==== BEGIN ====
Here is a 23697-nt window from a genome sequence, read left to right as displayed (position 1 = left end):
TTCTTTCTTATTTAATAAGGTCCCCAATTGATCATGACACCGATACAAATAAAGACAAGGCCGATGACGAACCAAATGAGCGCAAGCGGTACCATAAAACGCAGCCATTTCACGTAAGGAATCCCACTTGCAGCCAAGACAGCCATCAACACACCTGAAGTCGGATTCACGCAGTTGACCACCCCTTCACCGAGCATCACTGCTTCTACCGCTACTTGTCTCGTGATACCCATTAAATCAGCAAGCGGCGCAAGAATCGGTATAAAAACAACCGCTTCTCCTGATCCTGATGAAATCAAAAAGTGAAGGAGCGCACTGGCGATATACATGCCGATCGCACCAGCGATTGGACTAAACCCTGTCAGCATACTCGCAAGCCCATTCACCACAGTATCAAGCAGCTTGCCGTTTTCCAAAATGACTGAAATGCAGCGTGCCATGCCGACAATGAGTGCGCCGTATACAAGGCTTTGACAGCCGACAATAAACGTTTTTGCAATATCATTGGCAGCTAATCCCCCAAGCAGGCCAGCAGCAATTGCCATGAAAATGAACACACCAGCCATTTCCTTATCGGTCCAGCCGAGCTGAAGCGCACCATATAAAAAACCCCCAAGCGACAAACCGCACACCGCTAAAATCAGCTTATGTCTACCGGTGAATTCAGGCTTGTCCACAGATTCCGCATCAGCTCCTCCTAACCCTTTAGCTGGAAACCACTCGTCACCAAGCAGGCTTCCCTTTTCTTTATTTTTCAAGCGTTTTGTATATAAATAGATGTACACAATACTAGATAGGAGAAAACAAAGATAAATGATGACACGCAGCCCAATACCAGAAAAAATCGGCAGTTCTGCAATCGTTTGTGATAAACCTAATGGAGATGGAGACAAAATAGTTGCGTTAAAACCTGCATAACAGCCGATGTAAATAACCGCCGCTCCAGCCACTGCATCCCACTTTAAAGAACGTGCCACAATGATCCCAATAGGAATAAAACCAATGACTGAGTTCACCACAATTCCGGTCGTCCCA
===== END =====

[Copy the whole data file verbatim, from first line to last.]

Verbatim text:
Here is a 23697-nt window from a genome sequence, read left to right as displayed (position 1 = left end):
TTCTTTCTTATTTAATAAGGTCCCCAATTGATCATGACACCGATACAAATAAAGACAAGGCCGATGACGAACCAAATGAGCGCAAGCGGTACCATAAAACGCAGCCATTTCACGTAAGGAATCCCACTTGCAGCCAAGACAGCCATCAACACACCTGAAGTCGGATTCACGCAGTTGACCACCCCTTCACCGAGCATCACTGCTTCTACCGCTACTTGTCTCGTGATACCCATTAAATCAGCAAGCGGCGCAAGAATCGGTATAAAAACAACCGCTTCTCCTGATCCTGATGAAATCAAAAAGTGAAGGAGCGCACTGGCGATATACATGCCGATCGCACCAGCGATTGGACTAAACCCTGTCAGCATACTCGCAAGCCCATTCACCACAGTATCAAGCAGCTTGCCGTTTTCCAAAATGACTGAAATGCAGCGTGCCATGCCGACAATGAGTGCGCCGTATACAAGGCTTTGACAGCCGACAATAAACGTTTTTGCAATATCATTGGCAGCTAATCCCCCAAGCAGGCCAGCAGCAATTGCCATGAAAATGAACACACCAGCCATTTCCTTATCGGTCCAGCCGAGCTGAAGCGCACCATATAAAAAACCCCCAAGCGACAAACCGCACACCGCTAAAATCAGCTTATGTCTACCGGTGAATTCAGGCTTGTCCACAGATTCCGCATCAGCTCCTCCTAACCCTTTAGCTGGAAACCACTCGTCACCAAGCAGGCTTCCCTTTTCTTTATTTTTCAAGCGTTTTGTATATAAATAGATGTACACAATACTAGATAGGAGAAAACAAAGATAAATGATGACACGCAGCCCAATACCAGAAAAAATCGGCAGTTCTGCAATCGTTTGTGATAAACCTAATGGAGATGGAGACAAAATAGTTGCGTTAAAACCTGCATAACAGCCGATGTAAATAACCGCCGCTCCAGCCACTGCATCCCACTTTAAAGAACGTGCCACAATGATCCCAATAGGAATAAAACCAATGACTGAGTTCACCACAATTCCGGTCGTCCCA